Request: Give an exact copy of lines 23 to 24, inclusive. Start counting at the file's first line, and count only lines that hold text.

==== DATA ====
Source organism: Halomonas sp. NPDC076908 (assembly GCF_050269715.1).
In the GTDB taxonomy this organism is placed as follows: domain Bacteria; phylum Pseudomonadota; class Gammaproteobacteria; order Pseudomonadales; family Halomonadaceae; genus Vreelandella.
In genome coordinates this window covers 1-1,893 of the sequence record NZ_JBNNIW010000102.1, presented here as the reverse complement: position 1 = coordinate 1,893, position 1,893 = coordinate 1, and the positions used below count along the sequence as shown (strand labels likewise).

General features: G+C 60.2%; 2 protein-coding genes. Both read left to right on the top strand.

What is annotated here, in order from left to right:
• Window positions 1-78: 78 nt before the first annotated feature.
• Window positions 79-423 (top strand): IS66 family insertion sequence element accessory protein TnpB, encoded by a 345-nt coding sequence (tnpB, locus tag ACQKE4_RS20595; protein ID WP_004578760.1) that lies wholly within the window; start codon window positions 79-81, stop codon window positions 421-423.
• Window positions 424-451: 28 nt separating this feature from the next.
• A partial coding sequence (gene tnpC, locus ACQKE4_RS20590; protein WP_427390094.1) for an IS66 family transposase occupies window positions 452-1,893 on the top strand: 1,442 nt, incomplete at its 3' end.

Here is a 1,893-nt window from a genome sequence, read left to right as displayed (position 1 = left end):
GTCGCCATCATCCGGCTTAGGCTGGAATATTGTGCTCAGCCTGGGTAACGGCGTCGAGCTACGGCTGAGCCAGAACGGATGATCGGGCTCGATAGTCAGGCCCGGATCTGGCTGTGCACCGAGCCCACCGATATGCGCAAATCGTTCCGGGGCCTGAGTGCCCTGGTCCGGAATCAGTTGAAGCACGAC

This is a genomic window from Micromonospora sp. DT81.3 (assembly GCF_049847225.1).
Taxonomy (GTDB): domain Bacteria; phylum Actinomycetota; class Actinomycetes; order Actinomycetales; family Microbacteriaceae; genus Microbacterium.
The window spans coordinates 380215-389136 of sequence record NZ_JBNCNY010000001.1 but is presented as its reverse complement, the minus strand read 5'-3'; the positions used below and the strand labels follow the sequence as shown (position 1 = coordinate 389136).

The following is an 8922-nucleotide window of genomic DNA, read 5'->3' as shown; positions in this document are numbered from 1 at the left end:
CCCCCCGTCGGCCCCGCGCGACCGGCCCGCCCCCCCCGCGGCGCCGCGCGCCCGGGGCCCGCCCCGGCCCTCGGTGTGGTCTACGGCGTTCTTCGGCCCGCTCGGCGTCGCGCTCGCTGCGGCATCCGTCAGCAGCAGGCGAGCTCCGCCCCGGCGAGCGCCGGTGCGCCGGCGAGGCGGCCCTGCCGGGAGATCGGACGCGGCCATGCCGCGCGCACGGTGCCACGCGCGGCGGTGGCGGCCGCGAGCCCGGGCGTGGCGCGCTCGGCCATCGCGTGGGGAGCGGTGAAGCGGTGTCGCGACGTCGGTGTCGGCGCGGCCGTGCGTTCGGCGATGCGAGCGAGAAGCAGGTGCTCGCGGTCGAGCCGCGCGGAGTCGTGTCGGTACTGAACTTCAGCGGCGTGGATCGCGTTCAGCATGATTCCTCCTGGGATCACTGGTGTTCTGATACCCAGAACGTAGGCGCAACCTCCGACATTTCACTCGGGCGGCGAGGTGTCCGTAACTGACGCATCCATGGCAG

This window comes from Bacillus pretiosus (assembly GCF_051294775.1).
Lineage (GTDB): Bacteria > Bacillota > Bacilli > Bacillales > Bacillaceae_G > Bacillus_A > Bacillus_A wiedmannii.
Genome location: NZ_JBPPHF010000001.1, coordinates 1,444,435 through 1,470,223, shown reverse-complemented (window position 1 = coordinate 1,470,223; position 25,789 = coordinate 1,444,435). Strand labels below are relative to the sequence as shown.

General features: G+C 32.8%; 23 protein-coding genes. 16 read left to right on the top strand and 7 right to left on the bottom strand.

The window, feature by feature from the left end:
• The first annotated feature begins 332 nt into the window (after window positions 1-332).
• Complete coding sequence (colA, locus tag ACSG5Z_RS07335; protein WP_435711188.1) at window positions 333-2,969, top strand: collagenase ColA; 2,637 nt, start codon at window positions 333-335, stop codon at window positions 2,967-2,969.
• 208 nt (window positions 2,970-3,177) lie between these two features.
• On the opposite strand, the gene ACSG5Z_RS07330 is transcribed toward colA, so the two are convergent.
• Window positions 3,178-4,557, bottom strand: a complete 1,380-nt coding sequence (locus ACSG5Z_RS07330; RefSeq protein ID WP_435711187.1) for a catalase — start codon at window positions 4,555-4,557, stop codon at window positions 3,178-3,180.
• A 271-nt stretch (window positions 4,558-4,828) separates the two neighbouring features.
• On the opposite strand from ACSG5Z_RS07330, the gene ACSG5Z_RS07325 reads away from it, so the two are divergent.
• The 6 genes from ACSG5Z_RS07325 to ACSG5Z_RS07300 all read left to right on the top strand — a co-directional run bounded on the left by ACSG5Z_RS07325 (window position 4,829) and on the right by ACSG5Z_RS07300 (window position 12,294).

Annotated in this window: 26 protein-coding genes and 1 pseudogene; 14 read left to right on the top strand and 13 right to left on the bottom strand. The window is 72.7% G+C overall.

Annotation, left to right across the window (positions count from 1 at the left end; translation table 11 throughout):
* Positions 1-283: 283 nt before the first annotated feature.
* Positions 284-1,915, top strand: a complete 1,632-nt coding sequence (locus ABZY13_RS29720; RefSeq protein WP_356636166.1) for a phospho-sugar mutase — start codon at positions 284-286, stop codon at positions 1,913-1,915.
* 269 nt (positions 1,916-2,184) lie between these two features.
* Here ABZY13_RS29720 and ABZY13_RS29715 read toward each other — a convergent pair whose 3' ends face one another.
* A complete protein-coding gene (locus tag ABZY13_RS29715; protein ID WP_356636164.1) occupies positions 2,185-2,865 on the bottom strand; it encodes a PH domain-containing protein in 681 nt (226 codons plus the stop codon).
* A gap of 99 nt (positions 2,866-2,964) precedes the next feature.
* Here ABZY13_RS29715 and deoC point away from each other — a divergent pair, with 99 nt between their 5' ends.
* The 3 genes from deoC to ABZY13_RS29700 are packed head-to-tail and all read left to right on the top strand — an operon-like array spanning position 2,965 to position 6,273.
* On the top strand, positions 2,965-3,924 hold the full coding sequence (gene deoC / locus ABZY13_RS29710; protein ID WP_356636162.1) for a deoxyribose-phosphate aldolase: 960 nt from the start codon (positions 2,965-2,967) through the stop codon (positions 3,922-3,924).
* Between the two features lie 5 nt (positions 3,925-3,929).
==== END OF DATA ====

• Complete coding sequence (colA, locus tag ACSG5Z_RS07335; protein WP_435711188.1) at window positions 333-2,969, top strand: collagenase ColA; 2,637 nt, start codon at window positions 333-335, stop codon at window positions 2,967-2,969.
• 208 nt (window positions 2,970-3,177) lie between these two features.